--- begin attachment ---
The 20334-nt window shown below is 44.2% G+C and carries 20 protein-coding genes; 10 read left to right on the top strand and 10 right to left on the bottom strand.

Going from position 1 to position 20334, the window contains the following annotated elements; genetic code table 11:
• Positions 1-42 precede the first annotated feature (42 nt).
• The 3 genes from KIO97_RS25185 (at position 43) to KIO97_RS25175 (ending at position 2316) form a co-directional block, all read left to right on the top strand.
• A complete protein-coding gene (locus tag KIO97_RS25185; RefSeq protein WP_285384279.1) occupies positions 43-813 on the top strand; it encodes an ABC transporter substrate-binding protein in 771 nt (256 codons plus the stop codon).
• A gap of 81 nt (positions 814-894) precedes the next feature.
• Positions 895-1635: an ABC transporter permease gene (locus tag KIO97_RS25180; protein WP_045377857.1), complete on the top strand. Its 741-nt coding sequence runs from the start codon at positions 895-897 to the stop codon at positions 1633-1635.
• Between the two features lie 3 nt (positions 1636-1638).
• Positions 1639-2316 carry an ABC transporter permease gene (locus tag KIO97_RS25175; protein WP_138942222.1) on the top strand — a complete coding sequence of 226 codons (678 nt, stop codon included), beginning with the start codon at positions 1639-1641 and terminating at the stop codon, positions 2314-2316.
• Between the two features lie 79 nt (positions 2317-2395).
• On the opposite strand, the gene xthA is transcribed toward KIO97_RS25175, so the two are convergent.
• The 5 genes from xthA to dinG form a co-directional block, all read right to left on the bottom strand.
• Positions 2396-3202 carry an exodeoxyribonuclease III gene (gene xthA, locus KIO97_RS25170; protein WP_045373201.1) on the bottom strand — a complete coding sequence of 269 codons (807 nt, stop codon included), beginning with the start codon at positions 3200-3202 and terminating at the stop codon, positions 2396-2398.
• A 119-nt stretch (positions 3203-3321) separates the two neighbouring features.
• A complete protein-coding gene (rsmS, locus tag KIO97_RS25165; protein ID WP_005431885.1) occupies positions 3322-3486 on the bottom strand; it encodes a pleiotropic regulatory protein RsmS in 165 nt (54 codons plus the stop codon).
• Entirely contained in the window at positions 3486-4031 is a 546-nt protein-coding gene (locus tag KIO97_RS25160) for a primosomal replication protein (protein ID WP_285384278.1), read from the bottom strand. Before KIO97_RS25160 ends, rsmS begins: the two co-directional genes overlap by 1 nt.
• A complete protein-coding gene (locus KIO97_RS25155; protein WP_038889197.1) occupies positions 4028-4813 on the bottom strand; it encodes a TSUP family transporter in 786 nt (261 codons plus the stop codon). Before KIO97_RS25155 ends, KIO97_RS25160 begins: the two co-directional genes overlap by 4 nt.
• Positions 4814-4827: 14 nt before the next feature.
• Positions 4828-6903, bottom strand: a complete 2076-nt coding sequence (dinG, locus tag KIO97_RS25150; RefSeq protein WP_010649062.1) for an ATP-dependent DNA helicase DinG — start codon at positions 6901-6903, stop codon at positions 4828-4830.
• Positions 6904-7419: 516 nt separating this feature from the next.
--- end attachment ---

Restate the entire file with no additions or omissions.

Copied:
The 20334-nt window shown below is 44.2% G+C and carries 20 protein-coding genes; 10 read left to right on the top strand and 10 right to left on the bottom strand.

Going from position 1 to position 20334, the window contains the following annotated elements; genetic code table 11:
• Positions 1-42 precede the first annotated feature (42 nt).
• The 3 genes from KIO97_RS25185 (at position 43) to KIO97_RS25175 (ending at position 2316) form a co-directional block, all read left to right on the top strand.
• A complete protein-coding gene (locus tag KIO97_RS25185; RefSeq protein WP_285384279.1) occupies positions 43-813 on the top strand; it encodes an ABC transporter substrate-binding protein in 771 nt (256 codons plus the stop codon).
• A gap of 81 nt (positions 814-894) precedes the next feature.
• Positions 895-1635: an ABC transporter permease gene (locus tag KIO97_RS25180; protein WP_045377857.1), complete on the top strand. Its 741-nt coding sequence runs from the start codon at positions 895-897 to the stop codon at positions 1633-1635.
• Between the two features lie 3 nt (positions 1636-1638).
• Positions 1639-2316 carry an ABC transporter permease gene (locus tag KIO97_RS25175; protein WP_138942222.1) on the top strand — a complete coding sequence of 226 codons (678 nt, stop codon included), beginning with the start codon at positions 1639-1641 and terminating at the stop codon, positions 2314-2316.
• Between the two features lie 79 nt (positions 2317-2395).
• On the opposite strand, the gene xthA is transcribed toward KIO97_RS25175, so the two are convergent.
• The 5 genes from xthA to dinG form a co-directional block, all read right to left on the bottom strand.
• Positions 2396-3202 carry an exodeoxyribonuclease III gene (gene xthA, locus KIO97_RS25170; protein WP_045373201.1) on the bottom strand — a complete coding sequence of 269 codons (807 nt, stop codon included), beginning with the start codon at positions 3200-3202 and terminating at the stop codon, positions 2396-2398.
• A 119-nt stretch (positions 3203-3321) separates the two neighbouring features.
• A complete protein-coding gene (rsmS, locus tag KIO97_RS25165; protein ID WP_005431885.1) occupies positions 3322-3486 on the bottom strand; it encodes a pleiotropic regulatory protein RsmS in 165 nt (54 codons plus the stop codon).
• Entirely contained in the window at positions 3486-4031 is a 546-nt protein-coding gene (locus tag KIO97_RS25160) for a primosomal replication protein (protein ID WP_285384278.1), read from the bottom strand. Before KIO97_RS25160 ends, rsmS begins: the two co-directional genes overlap by 1 nt.
• A complete protein-coding gene (locus KIO97_RS25155; protein WP_038889197.1) occupies positions 4028-4813 on the bottom strand; it encodes a TSUP family transporter in 786 nt (261 codons plus the stop codon). Before KIO97_RS25155 ends, KIO97_RS25160 begins: the two co-directional genes overlap by 4 nt.
• Positions 4814-4827: 14 nt before the next feature.
• Positions 4828-6903, bottom strand: a complete 2076-nt coding sequence (dinG, locus tag KIO97_RS25150; RefSeq protein WP_010649062.1) for an ATP-dependent DNA helicase DinG — start codon at positions 6901-6903, stop codon at positions 4828-4830.
• Positions 6904-7419: 516 nt separating this feature from the next.